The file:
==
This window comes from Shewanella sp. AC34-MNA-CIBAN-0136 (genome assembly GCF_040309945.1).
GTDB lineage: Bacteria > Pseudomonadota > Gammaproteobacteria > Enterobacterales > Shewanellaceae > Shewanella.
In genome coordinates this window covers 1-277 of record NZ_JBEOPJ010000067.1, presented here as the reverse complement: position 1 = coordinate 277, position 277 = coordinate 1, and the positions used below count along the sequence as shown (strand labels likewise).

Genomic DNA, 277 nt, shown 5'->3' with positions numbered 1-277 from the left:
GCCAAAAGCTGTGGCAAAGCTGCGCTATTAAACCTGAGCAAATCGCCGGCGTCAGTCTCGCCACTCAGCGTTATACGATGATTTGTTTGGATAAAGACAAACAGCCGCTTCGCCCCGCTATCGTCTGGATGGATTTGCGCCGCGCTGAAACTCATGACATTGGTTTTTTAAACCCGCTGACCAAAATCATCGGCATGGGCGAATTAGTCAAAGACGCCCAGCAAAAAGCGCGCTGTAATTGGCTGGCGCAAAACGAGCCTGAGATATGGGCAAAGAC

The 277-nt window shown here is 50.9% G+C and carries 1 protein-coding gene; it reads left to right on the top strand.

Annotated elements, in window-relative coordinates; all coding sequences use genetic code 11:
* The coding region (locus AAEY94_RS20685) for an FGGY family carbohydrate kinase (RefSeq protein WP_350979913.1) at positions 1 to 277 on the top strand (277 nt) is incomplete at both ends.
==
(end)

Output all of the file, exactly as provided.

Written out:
This window comes from Shewanella sp. AC34-MNA-CIBAN-0136 (genome assembly GCF_040309945.1).
GTDB lineage: Bacteria > Pseudomonadota > Gammaproteobacteria > Enterobacterales > Shewanellaceae > Shewanella.
In genome coordinates this window covers 1-277 of record NZ_JBEOPJ010000067.1, presented here as the reverse complement: position 1 = coordinate 277, position 277 = coordinate 1, and the positions used below count along the sequence as shown (strand labels likewise).

Genomic DNA, 277 nt, shown 5'->3' with positions numbered 1-277 from the left:
GCCAAAAGCTGTGGCAAAGCTGCGCTATTAAACCTGAGCAAATCGCCGGCGTCAGTCTCGCCACTCAGCGTTATACGATGATTTGTTTGGATAAAGACAAACAGCCGCTTCGCCCCGCTATCGTCTGGATGGATTTGCGCCGCGCTGAAACTCATGACATTGGTTTTTTAAACCCGCTGACCAAAATCATCGGCATGGGCGAATTAGTCAAAGACGCCCAGCAAAAAGCGCGCTGTAATTGGCTGGCGCAAAACGAGCCTGAGATATGGGCAAAGAC

The 277-nt window shown here is 50.9% G+C and carries 1 protein-coding gene; it reads left to right on the top strand.

Annotated elements, in window-relative coordinates; all coding sequences use genetic code 11:
* The coding region (locus AAEY94_RS20685) for an FGGY family carbohydrate kinase (RefSeq protein WP_350979913.1) at positions 1 to 277 on the top strand (277 nt) is incomplete at both ends.